The Spirit of the Beehive (El Espíritu de la colmena) (1973)
Average Rating: 9/10
Reviews Counted: 19
Fresh: 19 | Rotten: 0
No consensus yet.
Average Rating: 8.9/10
Critic Reviews: 8
Fresh: 8 | Rotten: 0
No consensus yet.
Average Rating: 4.2/5
User Ratings: 6,166
Widely regarded as a masterpiece of Spanish cinema, this allegorical tale is set in a remote village in the 1940s. The life in the village is calm and uneventful -- an allegory of Spanish life after General Franco's victory in the Spanish Civil War. While their father (Fernando Fernán Gómez) studies bees in his beehive and their mother (Teresa Gimpera) writes letters to a non-existent correspondent, two young girls, Ana (Ana Torrent) and Isabel (Isabel Telleria), go to see James Whale's
Jan 27, 2006 Limited
Sep 19, 2006
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It's a film that transports us back not just to the sights and sounds of childhood but to a core of sweet innocence and sometimes ignorant bliss.
This is a modest marvel of grace and framing that unfolds with the patience of a cloud and is driven more by wonder than pure emotion.
Those who haven't seen it since the '70s may find themselves amazed all over again by its lyrical potency and grace; those who have never seen it may wonder how it can be that a film this great isn't shown somewhere all the time.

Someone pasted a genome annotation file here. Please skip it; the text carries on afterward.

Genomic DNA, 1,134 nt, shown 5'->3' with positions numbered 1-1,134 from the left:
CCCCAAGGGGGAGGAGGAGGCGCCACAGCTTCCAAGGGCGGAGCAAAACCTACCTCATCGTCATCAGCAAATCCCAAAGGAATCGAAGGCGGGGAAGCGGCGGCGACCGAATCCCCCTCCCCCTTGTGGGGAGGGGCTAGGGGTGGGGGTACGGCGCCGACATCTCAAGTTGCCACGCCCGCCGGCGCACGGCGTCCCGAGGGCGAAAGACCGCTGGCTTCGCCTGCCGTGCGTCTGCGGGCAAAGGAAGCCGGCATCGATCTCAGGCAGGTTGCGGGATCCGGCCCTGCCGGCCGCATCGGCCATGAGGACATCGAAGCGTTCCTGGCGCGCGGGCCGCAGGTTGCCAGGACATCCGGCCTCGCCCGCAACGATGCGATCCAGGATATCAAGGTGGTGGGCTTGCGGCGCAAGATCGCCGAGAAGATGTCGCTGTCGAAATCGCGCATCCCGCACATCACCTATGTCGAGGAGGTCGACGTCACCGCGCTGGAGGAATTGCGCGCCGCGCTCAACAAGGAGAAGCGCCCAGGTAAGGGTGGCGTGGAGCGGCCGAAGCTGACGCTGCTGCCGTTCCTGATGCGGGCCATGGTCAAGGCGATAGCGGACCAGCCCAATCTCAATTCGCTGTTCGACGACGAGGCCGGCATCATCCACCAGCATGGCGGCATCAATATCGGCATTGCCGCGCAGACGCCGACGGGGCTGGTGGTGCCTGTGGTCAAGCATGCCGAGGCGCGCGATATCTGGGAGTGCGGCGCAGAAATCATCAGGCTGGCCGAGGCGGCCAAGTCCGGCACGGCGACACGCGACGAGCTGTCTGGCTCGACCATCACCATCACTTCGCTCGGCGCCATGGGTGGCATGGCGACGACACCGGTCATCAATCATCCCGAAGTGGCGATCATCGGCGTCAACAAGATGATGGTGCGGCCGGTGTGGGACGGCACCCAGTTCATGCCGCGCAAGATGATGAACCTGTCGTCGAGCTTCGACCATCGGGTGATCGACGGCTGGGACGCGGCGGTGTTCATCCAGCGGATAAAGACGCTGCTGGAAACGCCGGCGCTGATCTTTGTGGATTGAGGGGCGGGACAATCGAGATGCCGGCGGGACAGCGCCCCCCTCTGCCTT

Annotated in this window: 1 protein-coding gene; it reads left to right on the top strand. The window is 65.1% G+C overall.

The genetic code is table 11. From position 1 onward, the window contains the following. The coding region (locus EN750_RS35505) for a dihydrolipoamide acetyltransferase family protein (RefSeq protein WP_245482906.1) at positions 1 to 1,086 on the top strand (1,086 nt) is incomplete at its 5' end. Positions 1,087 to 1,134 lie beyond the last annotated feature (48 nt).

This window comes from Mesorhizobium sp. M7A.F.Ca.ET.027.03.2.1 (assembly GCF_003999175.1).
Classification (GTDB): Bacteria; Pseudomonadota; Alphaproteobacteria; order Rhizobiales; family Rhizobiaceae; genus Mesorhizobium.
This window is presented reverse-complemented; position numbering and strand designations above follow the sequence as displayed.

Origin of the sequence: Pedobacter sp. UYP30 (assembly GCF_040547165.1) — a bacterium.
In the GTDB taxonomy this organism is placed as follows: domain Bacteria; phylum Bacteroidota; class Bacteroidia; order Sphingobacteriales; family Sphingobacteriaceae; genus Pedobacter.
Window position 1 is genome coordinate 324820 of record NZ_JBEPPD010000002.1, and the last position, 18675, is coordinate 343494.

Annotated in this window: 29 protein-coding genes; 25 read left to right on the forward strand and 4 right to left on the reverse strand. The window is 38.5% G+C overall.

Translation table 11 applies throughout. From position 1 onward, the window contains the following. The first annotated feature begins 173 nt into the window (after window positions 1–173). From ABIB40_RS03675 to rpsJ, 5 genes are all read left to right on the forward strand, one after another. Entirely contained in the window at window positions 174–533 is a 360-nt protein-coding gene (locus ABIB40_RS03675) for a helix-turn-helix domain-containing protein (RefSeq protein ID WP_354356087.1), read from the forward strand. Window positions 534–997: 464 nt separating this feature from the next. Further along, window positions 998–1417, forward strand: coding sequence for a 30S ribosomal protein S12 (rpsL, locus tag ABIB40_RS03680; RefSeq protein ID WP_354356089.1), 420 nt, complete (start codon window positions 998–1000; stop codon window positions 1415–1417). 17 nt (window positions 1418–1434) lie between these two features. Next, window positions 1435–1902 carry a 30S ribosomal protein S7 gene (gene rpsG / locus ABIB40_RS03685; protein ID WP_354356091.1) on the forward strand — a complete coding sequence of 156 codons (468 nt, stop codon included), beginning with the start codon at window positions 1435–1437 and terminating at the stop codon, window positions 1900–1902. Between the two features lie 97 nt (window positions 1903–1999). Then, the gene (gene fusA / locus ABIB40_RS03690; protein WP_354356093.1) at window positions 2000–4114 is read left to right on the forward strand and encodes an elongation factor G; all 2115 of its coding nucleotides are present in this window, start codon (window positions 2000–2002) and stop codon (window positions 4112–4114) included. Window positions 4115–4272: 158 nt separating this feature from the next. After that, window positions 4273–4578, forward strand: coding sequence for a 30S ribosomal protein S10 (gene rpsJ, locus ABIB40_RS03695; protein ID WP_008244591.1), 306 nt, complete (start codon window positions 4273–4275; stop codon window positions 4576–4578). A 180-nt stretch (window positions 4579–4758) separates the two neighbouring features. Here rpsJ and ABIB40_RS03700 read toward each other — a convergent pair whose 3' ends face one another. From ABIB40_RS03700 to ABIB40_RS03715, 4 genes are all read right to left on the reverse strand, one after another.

Screening in a new print so pristine you forget that this film is 33 years old, Spirit of the Beehive sweeps you into its quiet world.
Takes place at the particular intersection of reality and fantasy defined by youthful moviegoing.
Ana Torrent gives perhaps the greatest child performance of all time.
Lyrical and magestic, Erice's film is one of the most compelling fables about haunted childhood.
A most exceptional vision of the inner life of a child just learning about the darker complexities of life.
...a graceful, lyrical masterpiece wound around one of the most natural and engrossing performances by a child actor we've ever seen.
A haunting, atmospheric film that focuses on a young girl's obsession with the Frankenstein monster.
Erice meant his film as a sly social commentary, but his opinions are so well enveloped in the film's dreamy coming-of-age tapestry that moviegoers worldwide (especially younger ones) have embraced it.
Ana's fearful, credulous eyes are as wide as the flat Castilian horizon, striated by clouds and railroad tracks, which reach beyond the known world.
Every magic hour, light-drenched image in Victor Erice's Spirit of the Beehive is filled with mysterious dread.
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